Fertilizer minerals—their prospects
- Minerals containing phosphorous, nitrogen and sulphur are grouped under fertiliser minerals as the salts manufactured from these minerals viz., phosphates and sulphates are mainly used as fertilisers.
- India produces nitrogenous and phosphatic fertilisers in which it holds an important rank amongst world producers.
- India has sufficient petroleum and naphtha but negligible deposits of sulphur. Rock phosphates (also known as phosphorites) occur in Uttar Pradesh, Himachal Pradesh, Jammu and Kashmir, Rajasthan and Tamil Nadu. Apatite which is another source of phosphatic fertilisers, occurs in Bihar, Andhra Pradesh, Rajasthan and Gujarat.
- Gypsum is a source of sulphatic fertilisers. It is found in Rajasthan, Tamil Nadu, Uttar Pradesh and Gujarat.
- The country has to import rock phosphates and sulphur whereas raw materials for nitrogen and ammonia fertilisers are available indigenously from oil refineries.
- As fertiliser is essential for agricultural growth, the prospects of the fertiliser industry are good. But the cost of production is high resulting in subsidies to farm users to encourage fertiliser use.
- The supply of natural gas is a great advantage to the industry in Gujarat. At present 80% of fertiliser demand is met by the industry.
- By 1994-95 further production from new units based on natural gas supply will be commissioned in Uttar Pradesh and Madhya Pradesh. The industry, it is expected, will stabilise by that time.
India has made significant progress in the fisheries sector in recent years. The main challenges facing fisheries development have been proper assessment of fishery resources, both inland and marine, and their potential in terms of fish production, development of requisite technology for fish culture, harvest and post-harvest operations, strengthening of infrastructure for production of fish seed, providing berthing and landing facilities for fishing vessels, training for deep sea fishing operators and other officers, besides taking adequate care for the welfare of fishermen.
Fisheries is a State subject and as such the prime responsibility for developmental efforts rests with the State Governments. The main emphasis for developmental efforts on the part of the Central Government is to assist the States and Union Territories in attaining increased production and productivity by supplementing and complementing the efforts of the State Governments. The overall strategy for development has been evolved with a view to improving the exploitation of the vast fisheries resource potential to augment food supply, generating employment and earning foreign exchange.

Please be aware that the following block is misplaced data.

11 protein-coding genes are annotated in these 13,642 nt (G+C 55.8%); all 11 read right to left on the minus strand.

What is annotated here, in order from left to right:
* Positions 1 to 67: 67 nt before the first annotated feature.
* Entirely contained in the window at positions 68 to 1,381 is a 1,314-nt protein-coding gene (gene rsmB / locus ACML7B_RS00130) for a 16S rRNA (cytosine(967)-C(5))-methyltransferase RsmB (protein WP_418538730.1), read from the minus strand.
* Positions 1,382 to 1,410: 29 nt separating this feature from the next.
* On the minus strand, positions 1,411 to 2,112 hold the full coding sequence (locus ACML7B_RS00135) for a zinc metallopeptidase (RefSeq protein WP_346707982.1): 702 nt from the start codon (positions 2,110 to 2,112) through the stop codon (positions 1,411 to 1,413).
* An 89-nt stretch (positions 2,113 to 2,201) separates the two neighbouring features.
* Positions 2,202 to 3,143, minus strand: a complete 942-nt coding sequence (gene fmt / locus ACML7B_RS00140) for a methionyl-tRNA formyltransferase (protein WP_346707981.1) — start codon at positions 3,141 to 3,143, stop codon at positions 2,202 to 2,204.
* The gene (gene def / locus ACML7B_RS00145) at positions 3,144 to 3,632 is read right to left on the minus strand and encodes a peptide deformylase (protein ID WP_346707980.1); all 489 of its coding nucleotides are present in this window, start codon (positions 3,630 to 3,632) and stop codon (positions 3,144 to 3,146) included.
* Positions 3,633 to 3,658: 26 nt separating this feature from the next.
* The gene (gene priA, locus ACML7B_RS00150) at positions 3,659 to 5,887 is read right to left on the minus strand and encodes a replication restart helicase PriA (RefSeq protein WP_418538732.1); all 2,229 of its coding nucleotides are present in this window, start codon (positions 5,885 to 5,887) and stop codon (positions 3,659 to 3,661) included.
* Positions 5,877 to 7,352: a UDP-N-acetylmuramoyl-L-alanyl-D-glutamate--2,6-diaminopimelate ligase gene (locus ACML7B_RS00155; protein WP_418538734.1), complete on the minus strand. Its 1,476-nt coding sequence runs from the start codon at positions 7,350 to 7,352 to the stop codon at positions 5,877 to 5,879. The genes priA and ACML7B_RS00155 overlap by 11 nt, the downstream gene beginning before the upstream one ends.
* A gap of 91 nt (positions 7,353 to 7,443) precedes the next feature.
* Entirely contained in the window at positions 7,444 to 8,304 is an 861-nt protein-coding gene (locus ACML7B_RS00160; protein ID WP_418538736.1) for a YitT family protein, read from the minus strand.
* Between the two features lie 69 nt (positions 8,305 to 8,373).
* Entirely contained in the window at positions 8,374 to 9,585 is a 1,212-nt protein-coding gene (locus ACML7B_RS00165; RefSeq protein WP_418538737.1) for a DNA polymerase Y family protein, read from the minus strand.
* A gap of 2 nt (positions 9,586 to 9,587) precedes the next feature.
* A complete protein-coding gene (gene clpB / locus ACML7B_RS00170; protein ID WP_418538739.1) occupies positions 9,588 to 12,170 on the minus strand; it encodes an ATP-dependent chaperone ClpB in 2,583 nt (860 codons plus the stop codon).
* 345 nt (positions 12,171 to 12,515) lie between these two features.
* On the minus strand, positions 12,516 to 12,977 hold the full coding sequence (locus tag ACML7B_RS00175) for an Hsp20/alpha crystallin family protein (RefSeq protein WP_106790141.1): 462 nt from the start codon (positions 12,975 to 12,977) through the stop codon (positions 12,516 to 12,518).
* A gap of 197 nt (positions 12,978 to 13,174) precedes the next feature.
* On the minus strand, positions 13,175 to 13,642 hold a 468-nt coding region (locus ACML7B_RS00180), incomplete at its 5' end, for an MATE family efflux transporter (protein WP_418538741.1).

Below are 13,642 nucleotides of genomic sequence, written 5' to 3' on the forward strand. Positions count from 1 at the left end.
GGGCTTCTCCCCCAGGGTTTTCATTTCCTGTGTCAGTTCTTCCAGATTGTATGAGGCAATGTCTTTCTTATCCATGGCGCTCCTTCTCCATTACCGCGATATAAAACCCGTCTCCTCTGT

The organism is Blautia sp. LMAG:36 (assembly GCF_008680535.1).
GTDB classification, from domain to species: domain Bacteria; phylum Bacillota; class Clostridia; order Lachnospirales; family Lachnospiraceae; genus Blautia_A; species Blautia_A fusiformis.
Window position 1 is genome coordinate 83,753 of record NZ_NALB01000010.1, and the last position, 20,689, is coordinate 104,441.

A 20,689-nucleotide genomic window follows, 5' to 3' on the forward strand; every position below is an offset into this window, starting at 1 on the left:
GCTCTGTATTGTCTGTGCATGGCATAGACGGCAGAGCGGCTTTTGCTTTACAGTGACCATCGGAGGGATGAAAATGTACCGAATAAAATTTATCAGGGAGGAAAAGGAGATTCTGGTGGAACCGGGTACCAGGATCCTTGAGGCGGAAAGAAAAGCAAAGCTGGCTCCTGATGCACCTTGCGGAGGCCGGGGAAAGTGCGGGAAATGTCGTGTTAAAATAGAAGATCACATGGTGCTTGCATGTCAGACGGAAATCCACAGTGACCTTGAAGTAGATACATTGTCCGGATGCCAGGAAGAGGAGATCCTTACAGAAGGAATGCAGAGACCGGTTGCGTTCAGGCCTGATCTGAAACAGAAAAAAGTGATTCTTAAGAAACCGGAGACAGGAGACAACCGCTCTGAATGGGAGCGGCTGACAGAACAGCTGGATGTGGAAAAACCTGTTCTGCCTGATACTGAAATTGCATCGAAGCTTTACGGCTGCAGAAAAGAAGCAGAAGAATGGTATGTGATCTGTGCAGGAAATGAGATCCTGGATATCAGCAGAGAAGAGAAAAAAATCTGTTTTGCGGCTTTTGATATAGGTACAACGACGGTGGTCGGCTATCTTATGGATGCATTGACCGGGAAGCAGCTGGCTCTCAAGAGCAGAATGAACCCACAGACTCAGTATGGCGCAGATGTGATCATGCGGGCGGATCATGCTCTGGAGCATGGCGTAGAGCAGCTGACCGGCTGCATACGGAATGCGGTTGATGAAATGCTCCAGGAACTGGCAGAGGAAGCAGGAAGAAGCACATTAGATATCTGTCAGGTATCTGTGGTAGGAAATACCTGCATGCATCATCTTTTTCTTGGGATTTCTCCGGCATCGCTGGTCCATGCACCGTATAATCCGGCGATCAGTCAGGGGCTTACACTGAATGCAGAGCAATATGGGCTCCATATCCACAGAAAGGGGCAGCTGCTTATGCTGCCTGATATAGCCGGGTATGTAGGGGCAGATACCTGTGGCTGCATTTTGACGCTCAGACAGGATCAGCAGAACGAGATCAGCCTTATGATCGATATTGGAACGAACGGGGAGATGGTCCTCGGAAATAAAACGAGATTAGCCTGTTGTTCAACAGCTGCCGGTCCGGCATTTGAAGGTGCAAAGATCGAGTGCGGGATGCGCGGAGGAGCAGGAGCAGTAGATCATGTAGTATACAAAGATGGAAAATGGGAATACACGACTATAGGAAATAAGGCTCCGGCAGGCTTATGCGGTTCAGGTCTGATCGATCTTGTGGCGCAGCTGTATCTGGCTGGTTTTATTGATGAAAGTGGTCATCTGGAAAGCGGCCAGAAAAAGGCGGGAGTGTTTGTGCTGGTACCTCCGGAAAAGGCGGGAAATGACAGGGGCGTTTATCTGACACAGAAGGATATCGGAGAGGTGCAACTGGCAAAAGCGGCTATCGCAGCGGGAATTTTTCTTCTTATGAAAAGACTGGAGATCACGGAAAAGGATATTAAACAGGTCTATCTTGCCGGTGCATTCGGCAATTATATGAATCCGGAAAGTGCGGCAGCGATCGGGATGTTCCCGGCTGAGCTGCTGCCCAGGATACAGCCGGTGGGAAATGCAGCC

The main objectives of fisheries development have been enhancing production and productivity, augmenting export of marine product, generating employment and improving welfare of fishermen and their socioeconomic standards. The schemes for fisheries development are essentially focused towards:
- Production system
- Infrastructural development
- Human resource development
- Input mobilisation
- Management and information system and
Infrastructure development for marine fisheries
For the development of any sector of the country, existence of basic infrastructure is most strategic. Creation of landing and berthing facilities for the steadily increasing fishing vessels/crafts has therefore, been an area of special focus of the Government's policies. The objective of developing adequate infrastructure for marine fisheries is achieved through two important schemes, viz., Central Sector Scheme for Fishing Harbours at Major ports and Centrally Sponsored Scheme for Minor Fishery Harbours and Landing Centres.
Welfare programme for fishermen
The Centrally Sponsored Scheme Welfare of Fishermen' has the following three components :
(i) Development of Model Fishermen Villages
(ii) Group Accident Insurance Scheme for Active Fishermen.
(iii) Saving-cum-Relief for Marine Fishermen
Rainfed Farming Systems
The Government has accorded the highest priority to provide the holistic development of extensive rainfed areas which constitute 70 per cent of our cultivated land for;
-Realising the project requirement of about 240 million tonnes of annual food production by 2000 AD and to smoothen out fluctuation in annual production;
-Reducing regional disparity between irrigated and vast rainfed areas;
-Restoring ecological balance in the degraded and fragile rainfed ecosystems by greening these areas through appropriate mix of trees, shrubs and grasses, and;
-Generation employment for rural masses.
Holistic approach for integrated Farming Systems Development on watershed basis is the main pursuit of the development activities in rainfed areas under the National Watershed Development Project for Rainfed Areas (NWDPRA) and other multi-national and bilateral water-shed development projects.